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'THE BILLINGS GAZETTE.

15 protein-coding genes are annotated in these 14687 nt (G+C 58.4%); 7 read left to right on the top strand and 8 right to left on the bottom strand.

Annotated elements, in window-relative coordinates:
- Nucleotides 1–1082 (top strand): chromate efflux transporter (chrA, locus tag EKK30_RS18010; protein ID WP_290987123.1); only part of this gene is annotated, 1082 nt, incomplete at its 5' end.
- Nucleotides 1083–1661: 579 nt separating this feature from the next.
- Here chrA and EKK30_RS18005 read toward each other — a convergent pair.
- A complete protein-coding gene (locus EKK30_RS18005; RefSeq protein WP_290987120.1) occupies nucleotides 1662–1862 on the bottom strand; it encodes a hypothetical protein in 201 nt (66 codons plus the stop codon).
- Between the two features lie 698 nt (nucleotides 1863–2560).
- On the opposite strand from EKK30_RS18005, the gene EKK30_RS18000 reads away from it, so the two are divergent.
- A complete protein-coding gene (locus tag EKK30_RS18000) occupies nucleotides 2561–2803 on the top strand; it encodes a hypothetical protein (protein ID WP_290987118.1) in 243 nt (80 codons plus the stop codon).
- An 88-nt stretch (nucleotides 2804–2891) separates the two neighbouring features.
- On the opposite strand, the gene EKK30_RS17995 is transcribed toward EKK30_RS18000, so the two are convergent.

Vl V II. BILLINGS, YELLOWSTONE COUNTY. MVONTANA, TUESDAY, MARCH 24, 1903. N0.93. THE HOURS OF LABOR ARE SHORTENED Report of Anthracite Strike Commission Grants Sub stantial Increase in Wages. Washington, March 22.-The report of the commission appointed by the president last October to investigate the anthracite coal strike, was made public yesterday. The report is dated March 18, and is signed by all the members of the commission, who are Judge George Gray of Delaware; La bor Commissioner Carroll D. Wright and Brigadier General John M. Wilson, both of this city; Bishop John L. Spalding of Illinois; Thomas H. Wat kins of Pennsylvania, and Edward M. Parker of this city. The report is to be illustrated, and it will be accom panied by the testimony taken by the. commission, but thus far only the re port proper has been printed. This alone covers 87 pages of printed mat ter. In brief the commission awards a general increase of wages amounting in most instances to 10 per cent; some decrease of time; the settlement of all disputes by arbitration; fixes a min imum wage and a sliding scale; pro vides against discrimination against persons, either by the mine owners or the mine workers because of member ship or non-membership in a labor un-, ion; provides that the awards made shall continue in force until March 31, 1906. The commission discussed to some extent the matter of recogni tion of the Miners' union, but declined to make any award on this measure. Following is the commission's own summary of the awards made: First-That an increase of 10 per cent over and above the rates paid in the month of April. 1902, be paid to all contract miners for cutting coal, yardage and other work, for which standard rates or allowances existed at that time, from and after November 1, 1902, and during life of this award. The amount of Increase under the award due under work done between November 1, 1902, and April 1, 1903, to be paid on or before June 1, 1903. Engineers. Second-That engineers who are' employed in hoistin water shall have an increase of 1:0 cent on their earnings between November 1, 1902, and April 1, 1903. to be paid on or be fore June 1, 1903; and from and after: April 1, 1903, and during the life of this award they shall have eight-hour shifts, with the same pay which was in effect in April, 1902, and where they are now working eight-hour shifts the eight-hour shifts shall have an in crease of 10 per cent on the wages which were effective in the several positions in April, 1902. Hoisting en gineers and other engineers and pump men other than those employed in hoisting water, who are employed in positions which are manned continu ously shall have an increase of 10 per cent on their wages between Novem ber 1, 1902, and April 1, 1903, to be paid on or before June 1, 1903; and from and after April 1, 1903, and dur ing the life of the award they shall have an increase of 5 per cent on the rate of wages which were effective in the several positions in. April, 1902. and in addition they shall be relieved from duty on Sundays without loss of pay, by a man provided by the em ployes to relieve them during the hours of day shift. Firemen. That firemen shall have an increase ý't 10 per cent in their earnings be tween November 1, 1902, and April 1, 1903, to be paid on or before June 1, 1903, and from and after April 1, 1903, and during the life of the award they shall have eight-hour shifts, with the same wages per day, week or month as were paid in each position in April, 1902, and all employes and company men other than those for which the commission makes special award shall be paid an increase of 10 per cent on their earnings between November 1, 1902, and April 1, 1903, to be paid on or before June 1, 1903, and from and after April 1, 1903, and during the life of this award they shall be paid on the basis of a nine-hour day receiving therefor the same wages aE were paid in April, 1902, for a 10-hour day. Overtime in excess of nine hour: in any day to be paid at a proportiona: rate per hour. Third-During the life of this award the present methods of pay ment for coal mined shall be adherec to unless changed' by mutual agree ment. In all the above awards it i* pro vided that all awards like tbh - .mad mall be paid to the legal representa ives of such employes as may have led since November 1, 1902. Fourth--Auny difficulty or disagree ent arising under this award as to is interpretation or its application, ir in any way growing out of the re ations of the employer and employed, thich cannot be settled or adjusted ýy consultation between the superin endent or manager of the mine or nines, and the miner or miners direct y interested, or is of a scope too large o be settled, shall be referred to a ermanent joint commission, to be ;alled a board of conciliation, to con list of six persons appointed as here nafter provided. That is to say, if there shall be a livision of the whole region into. dis :ricts, in each of which there shall axist a committee representing a majority of mine workers' of such dis rict, and a board of conciliation shall he appointed by each of said organiza ions and three other persons shall be appointed by the operators, the ,perators in each of the said districts appointing one person. The board of conciliation thus con stituted shall take up and consider any question referred to it as afore said, hearing the parties to the con troversy and such evidence'as may be laid before it by either party, and any award made by a majority of such board of consiliation shall be final and binding on all parties. If, however, the said board is unable to decide any question submitted, or point re lating thereto, that question or point shall be referred to an umpire, to be appointed at the request of said board, by one of the circuit judges of the Third judicial circuit of the United States, whose decision shall be final and binding in the premises. Membership of Board. The membership of said board shal at all times be kept complete, eithe, the operators or miners' organizatior having a right at any time when a controversy is not open to chang" their representation thereon. At hear t m huPrrno ar ;,l LnorYl the nPRti siha e represented by such person or per sons as they may respectively select. .To suspension of work shall take place by lockouts or strike pending the adjudication of any matter taken lp for adjustment. Fifth-Whenever requested by a majority of the contract miners of any colliery, check weighmen or check iocking bosses, or both, shall be em ployed. The wages of such check weighmen or check docking bosses shall be fixed, collected and paid by the miners in such manner as the said miners shall by a majority vote elect, and when requested by a majority of said miners the operators shall pay the wages fixed for check weighmen and check docking bosses out of de ductions made proportionately from the wages of said miners on such basis as the majority of said miners shall determine. Sixth-Mine cars shall be distrib uted among miners at work as uni formly and as eqitably as possible and there shall be no concerted ef fort on the part of the miners or mine workers of any colliery or collieries to limit the output of the nlnes or to detract from the equality of the work, unless such limitation of output be uniform to an agreement between operators or operators and an organi zation representing a majority of said miners in his or their employ. When Paid by Car. Seventh-In all cases where miners are paid by the car the increase award ed to the contract miners is based ups on the cars in use, the topping requir ed and the rates paid per car wheich were in force on April 1, 1902. Any' Increase in the size of the car or topping required shall be accom panied- by proportionate increase in the rate paid per car. Eighth-The following scale of wages shall become effective April 1, 1903, and shall affect all miners and mine workers included in the awards of the commission. The wages fixed in the awards shall be the basis ol and minimum under the sliding scale For each increase of 5 cents in the average price of white ash coal ol sizes above pea sold at or near Ne York: between Perth Amboy and Edge water, and reported to the' bureau ol anthracite coal statistics, above, say $4.50 per ton, the employes shall hav4 ýn increase or i per CeuL in cUlWuMVIu ation, which shall continue until a nange in the average of said coal works a' reductioi or an increase in :ompensation; but the rate of com _ensation shall in no case be less :han fixed in the award. That is to iay, when the price of coal shall each $4.55 per ton the compensation will be increased 1 per cent, to con :inue until the price falls below $4.50 per ton, when the 1 per cent increase will cease, or until the price reaches p4.60 per ton, when an additional 1 per cent will be added, and so on. These averages shall be computed monthly by an accountant or clerk named by the circuit judge of the Third judicial district and paid by the coal operators such compensation as the appointing judge may fik, which compensation shall be distributed among the operators in proportion to the tonnage of each mine. In order that the basis may be laid for the successful working of the scale provided herein, it is also adjudged and awarded: Must File Wage Scale. That all coal operating companies file at once with the United States commissioner of labor a certified statement of the rates of compensa tion paid in each occupation known in their companies as they existed April 1, 1902. Ninth-No person shall be refused employment or in any way discriminat ed against on account of membership or non-membership in any labor or ganization and there shall be no dis crimination against, or interference with any employe who is not a mem ber of any labor organization by mem bers of such organization. Tenth-All contract miners shall be required to furnish, within a reason able time before each pay day a state nent ojf the amount of money due from them to their laborers, and such sums shall be deducted from the amount due the contract miners and paid directly to each laborer by the company. All employes when paid shall be furnished with an itemized I statement of account. -,_____.. mL_ _ -... . -,«. . .,.i hall continue in force until March 1, 1906, and any employe, or group f employes, violating any of the pro isions thereof, shall be subject to easonable discipline by the employ ýrs and, further, the violation df any urovision of these awards, either by :mployer or employes shall not invali late any of the provisions thereof. The commission also makes a num per of recommendations, which may ýe summarized as follows: The discontinuance of the system of employing the "Coal and Irion police," because this force is believed to have un irritating effect and a resort to the regularly constituted peace authori dies in case of necessity. A strict enforcement of laws in re Intion to the employment of children. As to Investigations. That the state and federal govern ments should provide machinery for the making of a compulsory investiga tion of difficulties similar to the in vestigation which this commission has made. The commission expresses the opin ion that with a few modifications the federal act of October, 1898, authoriz ing a commission to settle contro versies between railroad corporations and other common carriers could be made the basis of a law for arbitration in the anthracite coal mining busi ness. The commission, however, take a decided opposition against compul sory arbitration. On this point they add quite a lengthy commentary which closes in the following language: "The chief benefit to be derived from the suggestion herein made lies in placing the real facts and the re sponsibility for such condition author itatively before the people, that the public opinion, may crystalize and make its power felt. Could such a commission as that suggested have been brought into existence in June last, we believe that the coal famine might have been averted. Certainly the suffering, and deprivation. might have been greatly mitigated." The Awards. These awards and ratifications con stitute the closing part of the report. The earlier pages, and by long odds the larger portion of the report, are devoted to a review of the contro versy which led to the present agita tion in appointing to the commission to the appointment its@lf and to the proceedings of the commission during its existence. They review in a gen eral way the production of anthracite coal, refer to the small area of coun try in which it is produced and dwell at some length on the market condi tions and the price of coal. They also refer to the hazardous nature of an thracite coal mining and give an esti mate of the losses occassioned by the strike. These losses they estimate as follows: the mine employes, in wages, $25,000, 090; to the transportation companies, .8&,00,000. The commission say that i' lmaking their investigation they hav. done whatever it was practical to do to acquaint themselves with the conditions which brought about the strie, and they make the following su anry of their work: They have go through the mines and inspected th various conditions which the pro du 'on of anthracite coal involves; the have visited the breakers, the engine houses and the pumping sta tions; they have examined the ma chipery by which the mines are pro tected from water and foul air; they have talked with, the miners at their work and in their homes, and they have given attention to the economic, domestic, scholastic and religious phases of their lives; they have listen ed to and directed the examination and cross-examined 558 witnesses; they have given free scope to the coun sel who represented the operators, the non-union men and the miners, and they have devoted an entire week to hearling their arguments. Differences of Opinion. The commissioners also say that, while there have been differences of opinion among themselves, there nev er 'has been a time during the five months of the existence of the com mission when there was an unpleas ant work spoken among them, "or any indication whatever of thought.'or de sire of aught save truth and justice." The commission then takes up the demands of the mine workers and the answers of the mine operators, giv ing in detail the reasons for the find ings. In a general way they say that the conditions of the life of a mine worker outside of the mines does not justify to the full extent the adverse crticisms made by their representa tives. They also find that the social conditions in the mining communities are good and they fail to find that the wages are so low among the miners as necessarily to force them to put mission also finds that the average daily rate of earnings in the anthra cite regions does not compare favor ably with that in other industries. On the subject of the recognition of the mine workers' union, the commis sion say they do not consider that this subject is within the scope of the jurisdiction conferred on them. They do say, however, that "the suggestion, of a working agreement between em ployes and employers embodying the doctrine of collective bargaining is one which the commission believe con tains many hopeful elements for the adjustment of relations." Further on they say: "The pres ent constitution of the United Mine Workers of America does not present the most inviting inducements to the operators to enter into contractual relations with them." CHARGED WITH KIDNAPING. Colored Man Sent to involuntary Servitude in Alabama. Birmingham, Ala., March 22.-Robt. M. Franklin, L. A. Grogan, Jesse Lon don and John McDaniel, all of Gopd water, were brought to the United States court this morning by Deputy Marshals Gibson, Trammel and Gol cott of Montergomery. The men, all of whom are white, are charged with kidnaping Matesor Davis, a negro, last July, and sendlini him to Elijah Turner, who is alleged to have charge of lime works near Calcis, Ala. They are all under in dictment. It is alleged by Davis that there are 27 other negroes confined in the stock ade at Calcis and kept there in invol untary servitude. The men under in dictment are -among the most promi nent citizens of GoodWater. Severed His Head. [Special to The Gazette.] Great Falls, March 23.-Under the influence of a good-sized "jag," A Dorothy, an employe of the Grea Northern road; in this city, went ti the outskirts of the city last night anm laid down on; the main track to take 2 nap. An incoming train came along and severed the mans' head from hi body. GASTRO RESIGNS THE PRESIDENCY Caracas, March 22.--President Cas-. ro has resigned. He placed his resig cation of the presidency of the repub Ic of Venezuela in the hands of the )resident of the congress, after read ng the presidential message. The I unctions of the office are turned over i :o General Velutini, president of the senate. In the ordinary course of events President .Castro's term would have ended February 20, 1908. He was I elected president of Venezuela in Feb uary of last year, for six years, be gining February 20, 1902. Washington, March 22.-Secretary Hay last night received a dispatch from Mr. Russell, the United States charge at Cardcas, confirming the re port of President Castro's resignation, but stating that he doubted if the Venezuelan congress would accpet it. Gen. Velutini May Not Secure It. Caracas, March 22.-General Velu tini, to whom Castro has turned over the functions of the presidential of fice, is said to be one of the cleverest and shrewdest men in Venezuelan pub lic life. It is believed that if the Ven ezuelan congress refuses to accept the resignation, as intimated by Mr. Russell, the United States charge at Caracas, in his dispatch to Secretary Hay, it will be to circumvent any ac tion looking to Velutini's getting the power of government in his hands. Respecting the resumption by Pres ident Castro of the presidency, as an nounced today in a cablegram to the state department from Mr. Russell, saying that President Castro had re turned to the capital and again as sumed the presidency which he turn ed over to the vice president when he took the field in person, it was stated tonight that this obviously earlier ac tion in no way conflicted with Presi dent Castro's subsequent resignation. It was said that it was undoubtedly legally necesrary for President Cas tro to reassume the presidency in or der to resign it. Baron vo.. Sternberg, the German ambassador, was greatly surprised to hear of the resignation of President Castro. He had not received official ATTEMPTED SUICIDE. Liquor Crazed Man Tries to End His! Life. From Monday's Daily Gazette. This morning Peter Kirk, who is serving a sentence in the city jail for vagrancy, attempted to commit sui cide by hanging. Kirk, who had been drinking heavily before his commit-i ment, is believed to have been suffer ing from an attack of delerium tre mens and while in that condition sought-to end his earthly career, and: p)robably would have succeeded had the instrument of death he selected not failed him. He had been given the liberty of the corridor and taking advantage of this: climbed on top of the cell in which Lhe more hardened and dangerous prisoners are kept. There he fastened the wire of an electric light about his neck and then jumped off. Unfortu nately for his designs the wire pull-i ed out of the socket in the ceiling and instead of waking up on the other I shore, Kirk found himself lying on the hard cement floor, more or less bruised and badly surprised, but in other respec.s as well as ever. MURDERER KILLED. Run Down by Sheriff's Posse and Fought Till the Last. Denver, March 22.-A special to the Republican from Albuquerque, N. M., says: Friday afternoon, 12 miles from Monticello, Sierra county, at a sheep ranch, Ramon Ortiz shot and in stantly killed Abram Jiron. The form er was a sheepherder and the latter foreman of the ranch. The murderer at once took to the hills, and a posse headed by Deputy Sheriff Trujillo im mediately started in pursuit. A let ter from Monticello to the sheriff's office in Hillsboro yesterday states that the posse on Monday ran Ortiz to cover, when he opened fire uspon his pursuers, ani after some firing on both sides Ortiz was killed. Nominated by Democrats. x [Special to The Gazette.] Butte, March 23.-The democrats in convention this afternoon nominated Henry Mueller for mayor. Mr. Muel ler was unanimously nominated at a citizens' convention last Saturday night and his election is now genbrally looked upon as a certainty. announcement of the fact. Beyond expressing the hope that this move would in no way interfere with the Washington negotiations the minister had nothing to say. Neither the Italian nor British am bassadors had received any official in formation of the resignation. Up to a late hour tonight Mr. Bow en had not been advised officially of President Castro's resignation. Mr. Bowen said tonight that he saw no iea son why the resignation should have any effect on the present negotiations. Office May Be Kept in Official Fanmily. Washington, March 22.-The first intimation received by Secretary Hay of President Castro's resignation was given him by the Associated Press dispatch announcing the fact. He would not discuss the matter, how ever beyond saying that the news was unexpected. From an authoritative quarter, how ever, it was learned that this move on the part of President Castro has long been contemplated. Representa tions were made to him several months ago by the leaders of Vene zeula that his resignation would have the effect of enabling the people of that country to present a solid front to the world in the matters in contro versy with the several powers, The statement was made that the resigna tion is the result of a secret agreement with the leaders referred to that Pres ident Castro should temporarily re linquish his office pending the adjust ment of the matters which Minister Bowen has in hand. It was intimated by the Associated Press informant that while President Castro nominally gives up his office, it is the intention to keep it within the official family by an agreement to make Castro vice president so he would succeed to the presidency. It is the belief here, baseU' on informa tion which has been up to now kept inviolate, that the present plan is to allow President Castro to remain out of office for a short time arid' then re elect him at the next election. Mr. Pulido. the Venezuelan charge d'affaires, is absent from Washington, and it is stated is now on his way to I the Venezualan capital. IORTHERN PAtIFIl PASSENGER DITCHED [Special to The Gazette.] Missoula, March 23.-Train No. 3, Jorthern Pacific westbound passen ;er, was wrecked this morning near •lains. The accident was due to a 'ail spreading. The baggage, express nd! mail cars went into the ditch and ne man only was injured. Meager letails are only given out by the rail way officials. Traffic will be resumed .n about 10 hours. A LASTING EFFECT. This Evidence Should Prove Every Claim Made for Doan's Kidney Pills in Billings. Relief from the pains and aches of a bad back is always welcome to every backache sufferer; but to cure a lame, weak or aching back is" what's wanted. Cure it so it will stay cured. It can be done. Here's the strongest evidence to prove it: k James Niles, carpenter, of 15 East Cimmarron street, Colorado Springs, says: "When Doan's Kidney Pills cured me of an aggravated attack of kidney complaint and backache in the summer of 1899 I made that fact known to the citizens of Colorado: Springs through the newspapers so' that others who had kidney complaint in any of its various forms might know what course to pursue to get re lief. My opinion of Doan's Kidney Pills then expressed is the same to? day as it was when they were flil'8t brought to my notice. To say I re endorse the preparation mildly ex presses what I think of it." Plenty of just as convincing proof in Billings. Call at the Chapple Drug Cio.'s store and ask what their cus tomers report. For sale by all dealers; price 50 cents. Foster-Milburn Co.; Buffalo, N., Y., sole agents for the United States.: Remember the name-Doan's--an4,: take no other. 't See shoemaker under Yegen Brqi.'. Savings bank. Good work; pri right. ! ST. JOHN'S COUQH .CURS3 'ure 'our conuab. So1# b' ý